There is nothing I love more than exploring somewhere new. Especially if that involves getting off the beaten path and leaving the hordes of tourists behind. However, finding the hidden gems often only happens because we have the flexibility to follow Google down obscure paths and roads that no public transport would ever venture down. Doing just this, is how we found the amazing Peričnik Waterfall in Slovenia and the Medula Roman Gold Mines in Spain. However, driving a car abroad does come with its challenges.

For starters, I am from the UK, which means that I have to drive on the other side of the road pretty much everywhere I go. Luckily I grew up in Spain, which makes me somewhat ambidextrous when it comes to driving on the right or the left. However, getting in on the right side of the car still remains a struggle! The other thing that is a struggle is figuring out what the road rules are. The written and then unwritten ones!

This blog post aims to provide those of you planning to visit the US with some tips on how best to adapt your driving to the US roads while providing light tongue-in-cheek reading! The below are my observations and not legal recommendations!

A typical wooden barn in Montana, something you will only find if driving across USA
Montana, best explored by car

Different states have different rules

If you visit the UK, you just need to read the Highway Code, and you will know the rules for every eventuality. The same goes for pretty much every other country I have driven in. Apart from the US, that is! Driving in the USA requires you to know the specific rules for the state you are in. If you are visiting Orlando, for example, then this isn’t so much of a problem, as you will likely not leave the state of Florida. Therefore you only need to learn the rules that apply to Florida. Having just spent two weeks there, I am not sure there are actually any rules… or at least none that people obey!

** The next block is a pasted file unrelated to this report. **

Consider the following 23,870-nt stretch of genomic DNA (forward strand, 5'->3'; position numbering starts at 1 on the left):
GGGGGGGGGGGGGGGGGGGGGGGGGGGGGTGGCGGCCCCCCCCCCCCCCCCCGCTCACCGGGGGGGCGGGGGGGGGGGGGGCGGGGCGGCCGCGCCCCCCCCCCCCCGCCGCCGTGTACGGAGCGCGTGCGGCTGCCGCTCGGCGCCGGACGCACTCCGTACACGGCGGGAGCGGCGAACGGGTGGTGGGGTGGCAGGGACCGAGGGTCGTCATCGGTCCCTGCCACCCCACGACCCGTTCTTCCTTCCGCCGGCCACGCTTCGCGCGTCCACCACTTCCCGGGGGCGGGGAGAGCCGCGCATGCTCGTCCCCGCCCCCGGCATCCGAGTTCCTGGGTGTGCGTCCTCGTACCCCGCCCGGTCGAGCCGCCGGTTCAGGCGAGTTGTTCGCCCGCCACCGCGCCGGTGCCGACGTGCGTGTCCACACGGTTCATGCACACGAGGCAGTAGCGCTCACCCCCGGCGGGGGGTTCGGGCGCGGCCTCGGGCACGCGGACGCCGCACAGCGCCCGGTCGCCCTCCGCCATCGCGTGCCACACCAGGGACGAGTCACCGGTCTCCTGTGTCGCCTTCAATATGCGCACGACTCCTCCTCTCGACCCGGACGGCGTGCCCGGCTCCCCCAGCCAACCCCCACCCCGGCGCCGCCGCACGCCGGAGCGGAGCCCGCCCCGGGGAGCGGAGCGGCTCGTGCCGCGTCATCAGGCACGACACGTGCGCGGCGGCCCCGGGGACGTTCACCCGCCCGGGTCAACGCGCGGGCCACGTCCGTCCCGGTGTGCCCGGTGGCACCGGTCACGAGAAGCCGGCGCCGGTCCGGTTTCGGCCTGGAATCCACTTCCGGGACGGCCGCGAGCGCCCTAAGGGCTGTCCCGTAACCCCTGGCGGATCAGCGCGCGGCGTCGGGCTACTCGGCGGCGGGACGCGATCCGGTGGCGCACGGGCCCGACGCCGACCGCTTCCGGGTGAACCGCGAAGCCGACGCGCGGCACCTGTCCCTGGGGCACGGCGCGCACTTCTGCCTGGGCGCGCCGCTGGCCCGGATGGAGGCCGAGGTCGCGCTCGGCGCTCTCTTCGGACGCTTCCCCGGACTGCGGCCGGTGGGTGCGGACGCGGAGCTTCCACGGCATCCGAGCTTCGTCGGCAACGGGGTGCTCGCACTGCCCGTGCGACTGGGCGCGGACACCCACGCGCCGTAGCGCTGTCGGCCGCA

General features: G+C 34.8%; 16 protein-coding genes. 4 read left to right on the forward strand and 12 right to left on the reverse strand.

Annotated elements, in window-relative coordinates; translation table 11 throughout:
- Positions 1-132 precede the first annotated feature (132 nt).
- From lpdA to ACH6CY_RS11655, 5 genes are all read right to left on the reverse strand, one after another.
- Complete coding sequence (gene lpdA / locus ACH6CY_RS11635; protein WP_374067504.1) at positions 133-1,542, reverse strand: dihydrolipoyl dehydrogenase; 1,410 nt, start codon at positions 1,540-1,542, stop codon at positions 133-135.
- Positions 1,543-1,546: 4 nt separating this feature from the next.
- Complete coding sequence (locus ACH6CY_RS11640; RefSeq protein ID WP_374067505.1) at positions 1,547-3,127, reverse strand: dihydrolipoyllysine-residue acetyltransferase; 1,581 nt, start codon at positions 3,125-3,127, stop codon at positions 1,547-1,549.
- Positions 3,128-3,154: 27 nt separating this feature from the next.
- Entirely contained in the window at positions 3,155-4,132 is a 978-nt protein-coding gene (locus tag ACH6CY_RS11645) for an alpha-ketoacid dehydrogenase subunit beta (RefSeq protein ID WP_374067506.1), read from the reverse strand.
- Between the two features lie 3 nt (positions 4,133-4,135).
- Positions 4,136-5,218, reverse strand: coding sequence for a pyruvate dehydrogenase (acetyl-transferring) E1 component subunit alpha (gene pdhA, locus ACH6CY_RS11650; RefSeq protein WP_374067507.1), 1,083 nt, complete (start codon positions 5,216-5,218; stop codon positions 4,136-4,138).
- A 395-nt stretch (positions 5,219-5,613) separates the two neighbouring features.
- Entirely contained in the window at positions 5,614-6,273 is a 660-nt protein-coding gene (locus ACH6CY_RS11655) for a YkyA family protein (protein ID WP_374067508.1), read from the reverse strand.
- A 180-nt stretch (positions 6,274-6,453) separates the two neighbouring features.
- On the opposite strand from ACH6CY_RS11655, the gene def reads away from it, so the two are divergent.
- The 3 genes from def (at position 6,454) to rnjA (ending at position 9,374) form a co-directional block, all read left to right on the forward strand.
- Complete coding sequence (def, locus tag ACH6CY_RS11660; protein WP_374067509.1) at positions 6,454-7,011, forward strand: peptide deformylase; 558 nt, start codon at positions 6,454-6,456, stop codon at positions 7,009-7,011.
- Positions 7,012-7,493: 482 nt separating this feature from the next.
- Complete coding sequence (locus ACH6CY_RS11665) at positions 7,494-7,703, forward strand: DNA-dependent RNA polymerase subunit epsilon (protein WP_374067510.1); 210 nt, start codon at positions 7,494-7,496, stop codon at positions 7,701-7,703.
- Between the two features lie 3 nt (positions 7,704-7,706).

However, if you are driving around the USA like me, you might start jumping from one state to the next. For instance, you can turn right on red in some states but not in others. Neighbouring states can have different rules, yet you can drive from one state to another without realising it.

In New York, Virginia, North Carolina, Nevada, and California, you can’t turn right on a red arrow, but in all other states you can. Confusing or what?!

How do I work around this? First, I hope that there is always someone in front of me to copy. And if not, then I wait until someone honks! Patience always appears to be low, so you will soon be told if you are doing it wrong!

A busy night time long exposure shot of the streets in New York
The busy streets of New York

Beware of the time differences

If you think the changing rules are confusing, wait until you drive across a time zone. I was driving from Florida to Alabama and had not realised that Alabama was on Central Time Zone while Florida was on Eastern Time Zone. As it happens, my journey was very short. I was in Tallahassee and my meeting was only 30 minutes away. So you can imagine my confusion when I arrive at my appointment, look at my phone, and it is telling me it is 30 minutes earlier than when I left my hotel!

Luckily Google is pretty good. When you start your route it will tell you that you are crossing time zones.

The speed limits are decorative

I realise that breaking the speed limit is customary in many places, but never have I seen it done to the extent it is done in the USA. At times I wonder whether they are actually the minimum allowed speed! I have to say, they are very low. On the highways (like our UK motorways and dual carriageways), they are often 55 or 65 mph. The average speed of both cars and trucks (lorries to us Brits) is 80 mph! I am not lying. The speed at which the trucks drive is terrifying! The other day I got overtaken by one of those “wide load” trucks! You know, the ones that in the UK go really slowly and have a convoy of cars with flashing orange lights because the cargo takes up more than one lane? Yes, one of those overtook me, and I was not going slow!

Now, just because everybody speeds in the US doesn’t mean speed limits aren’t enforced. I don’t believe radar speed cameras are particularly popular, but there are certainly a lot of patrol cars that have a field day pulling people over and fining them. Be careful, the fines are doubled if you get caught in roadworks, especially if workers are present. There are also other stretches of highways where fines are doubled. There is always a signpost making you aware if this is a case.

Palm trees in the setting sun
Florida, I am unsure there are any rules here

Green means GO, Amber means GO FASTER!